Feedback flows multiple ways. Here, I’m focusing on feedback from students to teachers/lecturers. And I’m focusing on two types. Active feedback, where students give feedback on specific points, and passive feedback, where the transparency of twitter, and curation artefacts, allow you to glean.

Active feedback

This can be done in severak ways. You can setup a twitter poll, to collate answers from a particular question or poll during, or after class. You can ask students a particular question about the topic, lesson, resources or context.

The advantages are, it’s easy, instantaneous, and quick. But do be careful. As the feedback is both public (unless your students DM you) and linked to their iodentity, the takeup on this avenue may be quite low.

Passive feedback.

This is probably where twitter will be of greater help. If your studnmets twet aspects of their classes, or their project work, if they livetweet notes and curate them, if there is a backchannel during class, or you have a hashtag where students can access hep from you, other teachers, or other students, then you have a rich vein of material to mine for data about the topic, your students, and how things are going for them.

Diane Laurillard has a nice duagram, describing the feedback loop between stusdents and teachers, teachers and students, and students and students. For her, the feedback is both face to face, and online, depending on her blend of the class. And all fporms of feedback are useful.

Part of Laurillard’s feedback involves teachers having access to stuedents reflections. Their reflections on their own work. Their reflectioins on the work of othjers. Their reflections o their meetings with teachers, on peers comments on their ideas, projects and thoughts, their assessment of their pwn progress, and their assessment of the material, advice and assessments they get from their teachers.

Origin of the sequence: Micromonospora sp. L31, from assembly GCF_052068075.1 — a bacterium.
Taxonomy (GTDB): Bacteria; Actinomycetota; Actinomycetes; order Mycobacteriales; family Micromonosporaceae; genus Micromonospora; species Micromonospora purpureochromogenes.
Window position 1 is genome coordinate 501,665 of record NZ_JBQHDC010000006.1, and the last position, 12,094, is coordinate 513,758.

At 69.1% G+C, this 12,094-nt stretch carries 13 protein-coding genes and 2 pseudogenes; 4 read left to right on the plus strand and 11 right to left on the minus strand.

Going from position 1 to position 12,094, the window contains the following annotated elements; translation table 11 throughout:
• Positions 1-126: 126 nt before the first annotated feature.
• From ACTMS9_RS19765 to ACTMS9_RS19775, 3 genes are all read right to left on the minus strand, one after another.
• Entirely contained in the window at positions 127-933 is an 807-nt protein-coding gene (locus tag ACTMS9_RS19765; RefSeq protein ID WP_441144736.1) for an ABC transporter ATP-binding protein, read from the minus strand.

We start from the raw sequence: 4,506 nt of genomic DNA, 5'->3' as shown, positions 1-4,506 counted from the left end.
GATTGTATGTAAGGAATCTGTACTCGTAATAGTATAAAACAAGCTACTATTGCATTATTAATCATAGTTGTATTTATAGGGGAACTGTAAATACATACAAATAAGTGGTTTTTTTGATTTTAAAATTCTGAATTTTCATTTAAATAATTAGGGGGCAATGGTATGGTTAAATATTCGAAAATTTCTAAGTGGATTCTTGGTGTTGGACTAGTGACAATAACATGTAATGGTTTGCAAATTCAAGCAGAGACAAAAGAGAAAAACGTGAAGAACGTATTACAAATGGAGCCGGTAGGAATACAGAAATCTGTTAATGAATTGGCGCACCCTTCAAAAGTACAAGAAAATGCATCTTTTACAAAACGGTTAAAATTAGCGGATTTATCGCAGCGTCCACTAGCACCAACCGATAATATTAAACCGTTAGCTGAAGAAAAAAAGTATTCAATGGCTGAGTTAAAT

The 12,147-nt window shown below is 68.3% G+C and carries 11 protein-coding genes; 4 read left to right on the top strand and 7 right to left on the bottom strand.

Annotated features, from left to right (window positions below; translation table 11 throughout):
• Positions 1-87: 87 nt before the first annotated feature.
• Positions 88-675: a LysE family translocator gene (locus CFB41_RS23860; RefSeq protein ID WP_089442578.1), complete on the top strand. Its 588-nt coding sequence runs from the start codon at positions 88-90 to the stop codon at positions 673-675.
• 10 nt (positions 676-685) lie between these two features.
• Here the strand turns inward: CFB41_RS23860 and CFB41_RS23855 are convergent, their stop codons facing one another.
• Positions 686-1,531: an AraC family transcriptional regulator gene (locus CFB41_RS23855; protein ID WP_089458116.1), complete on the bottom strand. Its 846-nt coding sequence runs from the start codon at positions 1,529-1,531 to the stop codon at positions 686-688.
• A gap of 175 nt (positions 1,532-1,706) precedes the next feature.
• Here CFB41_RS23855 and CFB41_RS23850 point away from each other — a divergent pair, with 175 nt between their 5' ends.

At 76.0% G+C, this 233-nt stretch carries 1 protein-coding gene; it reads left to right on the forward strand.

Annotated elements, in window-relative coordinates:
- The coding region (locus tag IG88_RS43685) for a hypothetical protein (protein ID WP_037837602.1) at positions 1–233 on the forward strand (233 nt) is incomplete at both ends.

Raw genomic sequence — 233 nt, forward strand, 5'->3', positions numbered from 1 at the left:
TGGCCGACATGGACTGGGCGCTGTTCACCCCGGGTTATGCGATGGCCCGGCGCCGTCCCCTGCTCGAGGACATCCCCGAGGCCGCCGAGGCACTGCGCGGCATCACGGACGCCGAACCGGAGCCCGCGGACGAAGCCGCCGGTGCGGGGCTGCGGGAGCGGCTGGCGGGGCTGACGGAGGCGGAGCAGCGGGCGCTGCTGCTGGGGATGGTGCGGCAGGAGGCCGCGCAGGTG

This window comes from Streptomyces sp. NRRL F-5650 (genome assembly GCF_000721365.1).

The fact that digital formats allow teachers to access all of these reflections is an iommensely powerful tool. When I wnet to college, email accounts were things your university gave you if you had a valid research reason. Twitter and Facebook didnlt exist. Tutorials, lectures, and coffee table conversations after class were the extnt of the reflectve process.

Doigital reflections allow you to see the entire process. They let the lecturer sit down at the post seminar coffee table with everyone who has the cpnversation digitally. They let you see the note taking process unfold for your students. You get to see their concepts form as they take shapoe online.

You get to see what went well in class. What didn;t. What examples and teaching points helped form concepts, and what onews hindered. You get to see where people need more help, and where they need less. You get to give feedback on concpets as they are being formed. Thos is the esence, in some ways, of Laurillards Convcersational framweork. You get to access the conceptualisations of your students as they form, and that access allows you to tailor your next set of lectures, tutorials, or projects to the insights into their needs this has allowed you to gain. You can identify troublesome concepts, and feed that knowledge in to your lesson planning.

It’s a wa for your students to, consc=iously and unconsciously, provide you with the formative feedback that can help develop a more targetted, apt, and needs appropriate teaching practice.

Digital media can help make your studnets inner workings transparent to you in ways that were either stupoendously difficult, or impossible in conventional ways.

Twitter, and curation tools, can be a larg part of that process.

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